2 April 2017
We had such a nice ride down to Mbarara today with a quick stop at the equator in Arthur’s comfy SUV. It’s really helpful to have a vehicle like that to get over all of the cracks and bumps on the red dirt roads when we take shortcuts off of the paved roads. The students were able to see the Equator experiment where the water flows clockwise North of the Equator and counter clockwise South of the Equator and it doesn’t spin at all right on top of the Equator. For a video, see my blog post back in Sept 2012.
Upon entering Mbarara, we stopped to get phone SIM cards and “airtime” (minutes) and a data plan. In Uganda, people don’t sign up for phone contracts that include minutes or internet like we do in the USA where our contracts are often 2 years long. Here you just buy as much airtime or data as you need for the moment. It is important that the pharmacy students have access to a phone and data plan so we can always communicate. Plus, if they need to look up drug information on the internet during rounds, as we do at home all the time, they will be prepared. Of course they also like being able to be in touch with family and friends back home and keep up with social media.
After checking into the Acacia Hotel, we visited over lunch/dinner with the 3 students who greeted us immediately on arrival, Godfrey, Mark, and Emmanuel, and also with Noah, the 4th year student who made the arrangements for our visit in the fall. The food was great and the conversation even better. Below I introduce Mark Opiny, who is one of the students planning this event. It was so fabulous to see familiar faces from last trip and we are all looking forward to our first day of the workshop tomorrow.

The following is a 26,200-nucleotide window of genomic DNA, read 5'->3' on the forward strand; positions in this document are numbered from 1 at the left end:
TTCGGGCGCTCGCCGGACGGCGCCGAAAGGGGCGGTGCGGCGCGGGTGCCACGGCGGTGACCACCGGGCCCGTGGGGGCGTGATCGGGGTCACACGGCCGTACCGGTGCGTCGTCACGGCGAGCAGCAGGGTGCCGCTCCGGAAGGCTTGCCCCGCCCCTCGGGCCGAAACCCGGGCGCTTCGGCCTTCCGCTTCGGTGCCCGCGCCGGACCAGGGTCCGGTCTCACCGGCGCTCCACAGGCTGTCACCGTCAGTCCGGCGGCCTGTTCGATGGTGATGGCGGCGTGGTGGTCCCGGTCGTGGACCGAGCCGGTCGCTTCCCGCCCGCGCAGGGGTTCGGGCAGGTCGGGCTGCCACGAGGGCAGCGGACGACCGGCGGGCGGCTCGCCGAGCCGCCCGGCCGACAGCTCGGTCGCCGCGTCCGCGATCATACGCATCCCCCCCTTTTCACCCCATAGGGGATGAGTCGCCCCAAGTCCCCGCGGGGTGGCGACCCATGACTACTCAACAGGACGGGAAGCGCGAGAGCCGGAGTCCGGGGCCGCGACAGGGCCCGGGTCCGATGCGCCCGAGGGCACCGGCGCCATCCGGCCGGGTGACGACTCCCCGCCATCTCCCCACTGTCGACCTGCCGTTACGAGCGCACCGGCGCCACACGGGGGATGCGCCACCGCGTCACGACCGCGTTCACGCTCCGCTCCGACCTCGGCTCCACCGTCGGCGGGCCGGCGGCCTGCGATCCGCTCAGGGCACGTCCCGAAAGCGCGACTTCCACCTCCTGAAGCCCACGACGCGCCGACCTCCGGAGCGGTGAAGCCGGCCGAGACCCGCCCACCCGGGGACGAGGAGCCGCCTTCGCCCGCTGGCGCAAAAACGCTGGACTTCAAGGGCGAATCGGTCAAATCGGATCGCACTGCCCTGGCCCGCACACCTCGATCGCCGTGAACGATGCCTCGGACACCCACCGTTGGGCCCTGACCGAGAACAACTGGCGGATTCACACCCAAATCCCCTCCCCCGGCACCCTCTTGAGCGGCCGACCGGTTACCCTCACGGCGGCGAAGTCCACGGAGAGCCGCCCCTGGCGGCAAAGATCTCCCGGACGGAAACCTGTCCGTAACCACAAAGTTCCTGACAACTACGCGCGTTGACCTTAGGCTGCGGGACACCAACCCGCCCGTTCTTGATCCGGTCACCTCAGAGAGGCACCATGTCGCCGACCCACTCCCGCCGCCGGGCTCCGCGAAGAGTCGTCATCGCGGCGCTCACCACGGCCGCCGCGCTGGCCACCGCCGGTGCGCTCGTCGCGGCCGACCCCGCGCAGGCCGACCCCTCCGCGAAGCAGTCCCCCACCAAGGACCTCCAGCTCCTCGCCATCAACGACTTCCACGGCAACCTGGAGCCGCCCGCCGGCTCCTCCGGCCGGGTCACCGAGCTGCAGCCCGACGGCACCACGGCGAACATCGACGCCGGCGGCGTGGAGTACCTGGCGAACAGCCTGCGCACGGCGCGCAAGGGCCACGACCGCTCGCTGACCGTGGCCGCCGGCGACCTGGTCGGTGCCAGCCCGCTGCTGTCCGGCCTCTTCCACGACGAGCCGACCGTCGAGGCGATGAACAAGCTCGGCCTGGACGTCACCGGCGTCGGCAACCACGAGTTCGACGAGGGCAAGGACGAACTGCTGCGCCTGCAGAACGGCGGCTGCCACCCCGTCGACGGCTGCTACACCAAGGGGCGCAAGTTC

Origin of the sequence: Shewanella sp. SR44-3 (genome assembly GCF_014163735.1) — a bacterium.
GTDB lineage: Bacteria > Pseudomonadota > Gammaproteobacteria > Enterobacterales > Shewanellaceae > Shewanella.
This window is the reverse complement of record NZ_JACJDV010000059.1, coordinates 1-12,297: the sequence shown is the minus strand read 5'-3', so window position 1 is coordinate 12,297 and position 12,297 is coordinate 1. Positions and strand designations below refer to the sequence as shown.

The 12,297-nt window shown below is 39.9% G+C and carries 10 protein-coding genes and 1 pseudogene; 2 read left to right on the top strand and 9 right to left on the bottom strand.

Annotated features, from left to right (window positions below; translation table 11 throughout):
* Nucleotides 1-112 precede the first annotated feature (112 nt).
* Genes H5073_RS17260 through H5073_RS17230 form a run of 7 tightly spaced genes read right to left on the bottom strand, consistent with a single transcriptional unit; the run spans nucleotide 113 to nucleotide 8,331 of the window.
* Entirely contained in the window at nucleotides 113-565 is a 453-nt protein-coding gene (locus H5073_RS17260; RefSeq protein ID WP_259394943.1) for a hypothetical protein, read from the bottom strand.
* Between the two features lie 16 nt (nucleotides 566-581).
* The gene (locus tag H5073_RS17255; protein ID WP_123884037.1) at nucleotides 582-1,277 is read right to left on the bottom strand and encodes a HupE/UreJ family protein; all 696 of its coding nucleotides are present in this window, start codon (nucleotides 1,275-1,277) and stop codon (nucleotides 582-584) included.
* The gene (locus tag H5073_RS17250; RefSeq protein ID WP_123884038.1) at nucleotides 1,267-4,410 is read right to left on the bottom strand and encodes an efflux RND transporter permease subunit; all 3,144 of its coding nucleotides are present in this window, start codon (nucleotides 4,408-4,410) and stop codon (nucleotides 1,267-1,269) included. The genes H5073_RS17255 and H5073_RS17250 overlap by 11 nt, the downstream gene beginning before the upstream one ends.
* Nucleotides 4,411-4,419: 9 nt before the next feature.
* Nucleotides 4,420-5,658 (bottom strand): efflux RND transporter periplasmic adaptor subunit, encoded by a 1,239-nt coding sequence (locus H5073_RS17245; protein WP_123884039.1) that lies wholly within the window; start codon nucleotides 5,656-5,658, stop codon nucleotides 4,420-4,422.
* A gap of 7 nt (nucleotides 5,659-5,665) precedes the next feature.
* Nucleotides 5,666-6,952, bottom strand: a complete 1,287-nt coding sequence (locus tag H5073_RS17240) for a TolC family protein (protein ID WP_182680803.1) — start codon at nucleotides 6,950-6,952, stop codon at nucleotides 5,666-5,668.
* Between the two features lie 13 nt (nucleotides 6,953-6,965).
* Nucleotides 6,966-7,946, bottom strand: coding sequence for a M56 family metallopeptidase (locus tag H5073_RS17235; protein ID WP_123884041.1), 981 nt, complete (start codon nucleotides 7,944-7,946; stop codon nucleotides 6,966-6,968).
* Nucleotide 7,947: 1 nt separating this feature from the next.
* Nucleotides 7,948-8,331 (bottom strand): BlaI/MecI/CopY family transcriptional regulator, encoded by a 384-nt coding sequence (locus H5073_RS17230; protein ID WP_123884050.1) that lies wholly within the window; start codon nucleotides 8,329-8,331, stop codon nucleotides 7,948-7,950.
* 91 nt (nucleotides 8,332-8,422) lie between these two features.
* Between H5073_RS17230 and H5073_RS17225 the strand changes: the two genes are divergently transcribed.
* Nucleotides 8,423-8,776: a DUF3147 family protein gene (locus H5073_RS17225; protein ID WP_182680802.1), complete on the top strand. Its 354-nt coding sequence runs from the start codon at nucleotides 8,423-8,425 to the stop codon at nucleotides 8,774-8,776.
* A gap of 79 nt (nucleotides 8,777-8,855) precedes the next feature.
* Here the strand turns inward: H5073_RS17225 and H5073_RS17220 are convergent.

I am Mark Opiny, currently in my third year doing Bachelors of Pharmacy (B.Pharm) at Mbarara University of Science and technology (MUST). I am so much interested in practicing clinical pharmacy so that I can improve on pharmaceutical care given to patients especially in the hospital and even outside the hospital and improve the health care sector of this country Uganda. Currently in Uganda clinical, pharmacy practice is not all that developed and for that reason there are still many challenges concerning drug therapy in the country. I believe if I become a clinical pharmacist it would be helpful not only to pharmacy profession but it will also bring an improvement in the health care system of this country in which clinical pharmacy is not yet well established. I also interested in becoming a lecturer in future so that I could help teach other people about clinical pharmacy and to take part in research especially on the current health pressing issues in Uganda, Africa and the whole world and specifically in line with pharmacy practice.